- Paperback: 304 pages
- Publisher: University of Chicago Press (31 July 2015)
- Language: English
- ISBN-10: 022626436X
- ISBN-13: 978-0226264363
- Product Dimensions: 15.2 x 2.5 x 22.9 cm
- Average Customer Review: 1 customer review
Elephants and Kings – An Environmental History Paperback – 31 Jul 2015
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"With substantial and wide-ranging scholarship, Trautmann lucidly presents the elephant's history in India, illuminating the important role of the war elephant and its powerful links to Indian kingship. The result is a unique and original work." (Rachel Dwyer, author of Bollywood's India)
About the Author
Thomas R. Trautmann is professor emeritus of history and anthropology at the University of Michigan. He is the author of many books, including Dravidian Kinship, Lewis Henry Morgan and the Invention of Kinship, Aryans and British India, and India: Brief History of a Civilization.
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The military history aspect may interest some readers, but it is a general history of military use rather than specific wars. Chapters 5, 6 and 7 concern the spread of war elephants to South India (they originated in the North of India) and Ceylon, to the Middle East (Persia, the Syrian empires) and North Africa and Europe. There is some interesting detail; elephants used by the Ptolemies may have come from Sudan, and the elephants used by the Carthaginians and later by Romans (to a certain extent) were the forest elephants from the Atlas region of Algeria and Morocco, smaller than the large savannah species and now extinct. Imported Indian elephants and their trainers were common and Trautmann speculates that Indian mahouts trained Egyptians and others in Indian techniques.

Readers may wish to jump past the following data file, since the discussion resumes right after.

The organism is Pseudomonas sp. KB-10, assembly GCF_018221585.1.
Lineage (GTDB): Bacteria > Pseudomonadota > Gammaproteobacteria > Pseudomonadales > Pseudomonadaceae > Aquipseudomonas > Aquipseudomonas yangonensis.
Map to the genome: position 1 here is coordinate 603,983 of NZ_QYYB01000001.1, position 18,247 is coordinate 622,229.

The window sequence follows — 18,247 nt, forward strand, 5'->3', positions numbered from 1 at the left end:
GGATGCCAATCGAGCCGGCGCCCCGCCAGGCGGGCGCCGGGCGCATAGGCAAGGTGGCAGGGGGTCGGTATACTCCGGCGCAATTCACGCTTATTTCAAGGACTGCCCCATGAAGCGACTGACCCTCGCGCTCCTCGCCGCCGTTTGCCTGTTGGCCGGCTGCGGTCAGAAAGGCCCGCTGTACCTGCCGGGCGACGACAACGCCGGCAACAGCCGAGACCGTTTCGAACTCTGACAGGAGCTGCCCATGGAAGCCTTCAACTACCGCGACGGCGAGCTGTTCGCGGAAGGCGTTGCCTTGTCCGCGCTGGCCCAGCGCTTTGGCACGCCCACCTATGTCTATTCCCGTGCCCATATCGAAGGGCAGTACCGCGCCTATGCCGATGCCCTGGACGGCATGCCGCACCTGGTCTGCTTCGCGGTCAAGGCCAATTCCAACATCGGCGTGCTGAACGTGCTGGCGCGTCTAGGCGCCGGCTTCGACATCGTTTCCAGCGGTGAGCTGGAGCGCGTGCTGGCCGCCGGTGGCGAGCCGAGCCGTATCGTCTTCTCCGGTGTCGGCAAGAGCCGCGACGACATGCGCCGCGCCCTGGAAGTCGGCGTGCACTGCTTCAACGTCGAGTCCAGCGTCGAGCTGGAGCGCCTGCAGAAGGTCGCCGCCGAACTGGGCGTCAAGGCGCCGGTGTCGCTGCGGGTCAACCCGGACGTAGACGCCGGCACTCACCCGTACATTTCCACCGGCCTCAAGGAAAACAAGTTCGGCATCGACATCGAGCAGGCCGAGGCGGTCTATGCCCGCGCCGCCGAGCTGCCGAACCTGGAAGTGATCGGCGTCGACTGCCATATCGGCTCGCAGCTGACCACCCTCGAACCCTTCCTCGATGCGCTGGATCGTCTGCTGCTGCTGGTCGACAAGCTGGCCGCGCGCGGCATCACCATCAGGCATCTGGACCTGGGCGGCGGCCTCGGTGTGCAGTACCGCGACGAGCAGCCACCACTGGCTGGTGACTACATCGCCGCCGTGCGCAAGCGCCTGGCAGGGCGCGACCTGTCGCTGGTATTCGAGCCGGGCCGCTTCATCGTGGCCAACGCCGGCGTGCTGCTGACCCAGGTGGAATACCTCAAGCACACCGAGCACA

The timespan of the war elephant covers nearly 3,000 years, starting in the late Vedic period 1000 to 500 BCE, Syria and the Mediterranean around 500 to 300 BC (first the Persian empire and then the successor states to Alexander's conquests), then into Southeast Asia around 100 CE. Trautmann compares the intense use of the war elephant in India and areas influenced by Indian traditions, and differentiates it from China, where elephants were native but which had a different concept of warfare and land use--and neither elephants or their habitat survived. This comparison is key to his argument about the historical environmental impact.
The most readable--and least academic--portion of the book is the last section, after the end of the war elephant. He describes the logging elephant, a process now extinct except in Myanmar (Burma), and methods of capturing elephants and using them. He speculates that Asian elephants probably have better chances of survival than African elephants, partly for cultural reasons, partly because some of Africa is lawless (he does not use that phrase).